RMS EIS BS

I’m all in favour of great works of fiction (I quite like Tolkien and Dickens), but I’m not so keen to see great works of fiction appearing in the planning documents for a major road project. As I look at the Roads and Maritime Services (RMS) Environmental Impact Statement (EIS), I see a lot of, shall we say, Bewildering Statements (BS).

When you look at the project and summarise the impact on cyclists, it is very clear that there is an overall degradation in cyclist and pedestrian facilities.

New pedestrian and cycleway bridge over Newcastle Road
Jesmond shared path removed and replaced with three sets of traffic crossings.
New shared path along Lookout Rd from Blackbutt Reserve to Ridgeway Rd
On the bypass cyclists get to use the breakdown lane to cycle alongside cars and trucks travelling at 100km/h, and navigate past the on and off ramps with no special provision.

But how does the EIS present it? Here’s all the references to cycling up to section 3 of the EIS …

Page 6 of overview document
page xii Pedestrian and cycling facilities, including a shared path bridge over Newcastle Road
page xv The project would include additional connectivity for pedestrians and cyclists by providing both onroad cycleways and shared paths, including a shared path bridge over Newcastle Road.
page xvii Additional off-road provisions for pedestrians and cyclists including a shared path bridge over Newcastle Road at Jesmond Park
page xviii What are the main beneficial outcomes expected?
Additional connectivity for pedestrians and cyclists by providing both on-road cycleways and shared paths, including a shared path bridge over Newcastle Road.
page xviii How will the likely impacts be managed?
Additional connectivity for pedestrians, cyclists and recreational users of the bushland area.
Page 1 Pedestrian and cycling facilities, including a shared path bridge over Newcastle Road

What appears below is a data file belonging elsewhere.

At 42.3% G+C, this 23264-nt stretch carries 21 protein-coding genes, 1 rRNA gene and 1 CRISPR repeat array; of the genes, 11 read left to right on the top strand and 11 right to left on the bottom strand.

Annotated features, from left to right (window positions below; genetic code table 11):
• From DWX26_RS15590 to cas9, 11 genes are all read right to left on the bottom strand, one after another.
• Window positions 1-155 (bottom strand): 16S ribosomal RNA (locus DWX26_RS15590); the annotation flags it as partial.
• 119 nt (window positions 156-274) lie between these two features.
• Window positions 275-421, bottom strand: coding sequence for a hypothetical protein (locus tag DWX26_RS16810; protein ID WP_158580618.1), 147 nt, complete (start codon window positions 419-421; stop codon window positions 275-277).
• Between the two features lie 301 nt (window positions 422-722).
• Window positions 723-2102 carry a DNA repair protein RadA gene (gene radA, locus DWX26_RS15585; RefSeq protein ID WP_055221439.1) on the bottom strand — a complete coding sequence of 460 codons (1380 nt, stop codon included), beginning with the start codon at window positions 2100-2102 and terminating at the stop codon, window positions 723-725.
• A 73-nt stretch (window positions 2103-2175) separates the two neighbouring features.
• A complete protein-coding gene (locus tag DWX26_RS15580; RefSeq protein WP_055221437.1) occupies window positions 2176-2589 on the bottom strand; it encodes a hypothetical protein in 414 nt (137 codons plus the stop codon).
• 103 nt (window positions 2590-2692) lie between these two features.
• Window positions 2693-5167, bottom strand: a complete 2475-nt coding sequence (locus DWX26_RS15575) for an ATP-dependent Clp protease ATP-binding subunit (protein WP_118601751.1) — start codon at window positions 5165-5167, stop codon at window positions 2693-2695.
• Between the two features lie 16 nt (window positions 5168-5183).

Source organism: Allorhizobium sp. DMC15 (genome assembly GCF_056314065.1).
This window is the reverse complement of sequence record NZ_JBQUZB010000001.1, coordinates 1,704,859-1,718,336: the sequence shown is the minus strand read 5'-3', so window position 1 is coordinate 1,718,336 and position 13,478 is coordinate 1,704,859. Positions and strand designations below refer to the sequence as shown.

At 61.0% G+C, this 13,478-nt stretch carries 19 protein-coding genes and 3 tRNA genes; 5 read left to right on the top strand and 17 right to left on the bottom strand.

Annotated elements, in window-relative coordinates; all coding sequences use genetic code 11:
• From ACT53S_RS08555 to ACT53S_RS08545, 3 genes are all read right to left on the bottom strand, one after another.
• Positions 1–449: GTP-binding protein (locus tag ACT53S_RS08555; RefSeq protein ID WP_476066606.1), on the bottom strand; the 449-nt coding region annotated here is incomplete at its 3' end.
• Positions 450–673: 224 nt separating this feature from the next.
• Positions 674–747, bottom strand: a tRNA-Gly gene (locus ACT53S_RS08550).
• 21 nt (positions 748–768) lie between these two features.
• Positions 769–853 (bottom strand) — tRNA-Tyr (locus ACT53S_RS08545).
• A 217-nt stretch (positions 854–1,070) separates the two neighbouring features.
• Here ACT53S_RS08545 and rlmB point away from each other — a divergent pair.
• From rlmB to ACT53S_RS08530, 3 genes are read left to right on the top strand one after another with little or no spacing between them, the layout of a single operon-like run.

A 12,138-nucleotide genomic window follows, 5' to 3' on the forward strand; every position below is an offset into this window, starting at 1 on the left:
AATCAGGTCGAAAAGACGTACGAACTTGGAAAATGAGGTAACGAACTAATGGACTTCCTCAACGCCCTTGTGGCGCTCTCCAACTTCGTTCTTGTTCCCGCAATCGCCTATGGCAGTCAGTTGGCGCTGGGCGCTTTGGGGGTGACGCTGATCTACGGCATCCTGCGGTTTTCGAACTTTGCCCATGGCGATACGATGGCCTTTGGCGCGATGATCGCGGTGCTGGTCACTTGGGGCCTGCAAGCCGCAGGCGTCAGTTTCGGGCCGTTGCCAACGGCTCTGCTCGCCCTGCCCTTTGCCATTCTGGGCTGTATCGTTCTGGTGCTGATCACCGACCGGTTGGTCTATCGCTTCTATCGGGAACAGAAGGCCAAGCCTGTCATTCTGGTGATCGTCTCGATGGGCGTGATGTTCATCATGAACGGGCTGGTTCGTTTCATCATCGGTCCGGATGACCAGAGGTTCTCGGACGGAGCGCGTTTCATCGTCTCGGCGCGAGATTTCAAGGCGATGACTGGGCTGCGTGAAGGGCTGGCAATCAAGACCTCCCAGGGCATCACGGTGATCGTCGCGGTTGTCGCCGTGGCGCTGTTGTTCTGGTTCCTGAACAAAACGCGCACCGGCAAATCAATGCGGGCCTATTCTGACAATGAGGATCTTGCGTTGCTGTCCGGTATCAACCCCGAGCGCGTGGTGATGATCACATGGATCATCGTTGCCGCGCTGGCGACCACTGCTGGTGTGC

page 15 The project would also provide additional facilities for pedestrians and cyclists, improve safety through the provision of traffic light controlled pedestrian crossings, new pedestrian footpaths, shared path bridges, and shared paths for pedestrians and cyclists.
page 18 The project would also contribute towards creating a
connected network of off-road paths in Newcastle for use by pedestrians and cyclists.
page 19 The project would also support other directions in the plan by reducing congestion, improving road safety and providing additional pedestrian and cyclist facilities.
page 19 The project would facilitate cycling by providing additional pedestrian and cyclist facilities as outlined in Section 5.3.14.
Page 20 The project would include additional off-road facilities, the on-road route on the bypass, as well as cater for the potential
future routes in planned by Newcastle City Council (Section 5.3.14).
Page 20 The project also includes provision of on-road and off-road cyclist and pedestrian routes.
Page 20 The project would support the strategy by providing a safer and more efficient route for private, commercial and freight transport, and ensuring connectivity of cycle and pedestrian networks.

That last reference is particularly galling … they plan to sever the main east west cycleway and yet claim they are “ensuring connectivity of cycle and pedestrian networks”!

It doesn’t matter how many times you cut and paste the small bit of good news, it doesn’t cancel out the bad news, or alter the reality that this project as it currently stands is a bad outcome for cyclists and pedestrians.

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